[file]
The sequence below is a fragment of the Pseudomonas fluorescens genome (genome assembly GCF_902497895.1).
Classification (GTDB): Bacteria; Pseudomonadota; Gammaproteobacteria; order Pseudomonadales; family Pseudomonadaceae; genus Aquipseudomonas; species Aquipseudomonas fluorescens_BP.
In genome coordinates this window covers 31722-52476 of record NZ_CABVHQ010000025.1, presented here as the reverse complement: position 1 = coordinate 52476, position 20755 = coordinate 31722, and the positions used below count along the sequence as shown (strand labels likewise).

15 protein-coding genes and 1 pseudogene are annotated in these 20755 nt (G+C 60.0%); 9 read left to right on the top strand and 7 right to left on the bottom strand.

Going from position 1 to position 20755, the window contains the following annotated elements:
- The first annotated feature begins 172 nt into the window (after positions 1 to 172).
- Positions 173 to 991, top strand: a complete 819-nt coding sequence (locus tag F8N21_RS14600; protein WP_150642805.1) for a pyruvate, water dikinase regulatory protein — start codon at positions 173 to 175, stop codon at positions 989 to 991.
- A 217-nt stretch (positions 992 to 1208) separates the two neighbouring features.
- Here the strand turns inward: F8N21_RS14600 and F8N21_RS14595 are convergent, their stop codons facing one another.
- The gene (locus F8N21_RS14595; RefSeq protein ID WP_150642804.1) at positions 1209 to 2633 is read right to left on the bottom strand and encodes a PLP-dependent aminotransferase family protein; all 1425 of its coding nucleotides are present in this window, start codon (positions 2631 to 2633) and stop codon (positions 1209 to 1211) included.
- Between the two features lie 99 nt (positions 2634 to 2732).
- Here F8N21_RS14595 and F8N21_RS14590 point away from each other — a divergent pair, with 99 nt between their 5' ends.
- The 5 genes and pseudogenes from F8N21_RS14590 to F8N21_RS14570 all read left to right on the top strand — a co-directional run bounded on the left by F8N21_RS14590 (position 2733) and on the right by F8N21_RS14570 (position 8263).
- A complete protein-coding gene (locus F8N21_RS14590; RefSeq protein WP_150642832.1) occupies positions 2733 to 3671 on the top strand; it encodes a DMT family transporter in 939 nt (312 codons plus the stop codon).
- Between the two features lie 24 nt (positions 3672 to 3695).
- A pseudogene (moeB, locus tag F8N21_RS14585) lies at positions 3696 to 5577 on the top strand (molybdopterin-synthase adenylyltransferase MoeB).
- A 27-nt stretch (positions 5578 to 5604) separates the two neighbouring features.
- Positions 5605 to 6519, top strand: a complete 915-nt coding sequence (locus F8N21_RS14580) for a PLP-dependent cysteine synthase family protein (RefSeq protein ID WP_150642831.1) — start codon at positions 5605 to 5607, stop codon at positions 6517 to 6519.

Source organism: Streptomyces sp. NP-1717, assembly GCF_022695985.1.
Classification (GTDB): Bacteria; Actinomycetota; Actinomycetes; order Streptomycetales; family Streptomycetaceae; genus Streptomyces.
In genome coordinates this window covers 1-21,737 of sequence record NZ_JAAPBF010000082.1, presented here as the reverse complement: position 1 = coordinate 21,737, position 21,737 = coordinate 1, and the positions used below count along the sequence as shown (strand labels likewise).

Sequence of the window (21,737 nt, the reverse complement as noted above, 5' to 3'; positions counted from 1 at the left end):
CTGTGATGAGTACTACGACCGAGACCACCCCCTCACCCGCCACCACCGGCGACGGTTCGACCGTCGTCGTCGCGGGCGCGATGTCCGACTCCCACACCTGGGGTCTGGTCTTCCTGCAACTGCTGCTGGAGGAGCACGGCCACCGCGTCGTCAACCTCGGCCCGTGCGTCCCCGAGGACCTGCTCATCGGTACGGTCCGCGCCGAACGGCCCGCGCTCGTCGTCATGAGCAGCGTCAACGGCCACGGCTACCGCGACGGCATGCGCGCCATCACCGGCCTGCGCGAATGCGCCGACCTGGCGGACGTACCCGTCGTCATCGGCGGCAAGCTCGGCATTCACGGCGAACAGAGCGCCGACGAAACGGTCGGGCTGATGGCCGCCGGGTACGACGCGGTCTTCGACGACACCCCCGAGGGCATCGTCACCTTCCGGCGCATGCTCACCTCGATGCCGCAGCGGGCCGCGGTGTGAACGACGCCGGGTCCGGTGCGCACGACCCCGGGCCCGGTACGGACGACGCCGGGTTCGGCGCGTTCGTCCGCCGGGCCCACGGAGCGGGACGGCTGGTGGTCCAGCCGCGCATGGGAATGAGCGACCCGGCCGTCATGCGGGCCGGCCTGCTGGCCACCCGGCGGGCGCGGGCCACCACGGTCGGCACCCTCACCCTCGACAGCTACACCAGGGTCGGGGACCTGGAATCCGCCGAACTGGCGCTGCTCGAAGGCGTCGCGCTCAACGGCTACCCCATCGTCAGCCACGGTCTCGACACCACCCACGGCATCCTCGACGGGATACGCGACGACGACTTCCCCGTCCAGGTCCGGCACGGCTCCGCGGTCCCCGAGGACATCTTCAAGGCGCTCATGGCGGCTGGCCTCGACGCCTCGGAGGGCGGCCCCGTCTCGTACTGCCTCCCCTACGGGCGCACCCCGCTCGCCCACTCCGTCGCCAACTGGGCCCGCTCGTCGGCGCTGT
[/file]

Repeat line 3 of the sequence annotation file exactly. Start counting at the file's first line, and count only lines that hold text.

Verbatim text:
In genome coordinates this window covers 31722-52476 of record NZ_CABVHQ010000025.1, presented here as the reverse complement: position 1 = coordinate 52476, position 20755 = coordinate 31722, and the positions used below count along the sequence as shown (strand labels likewise).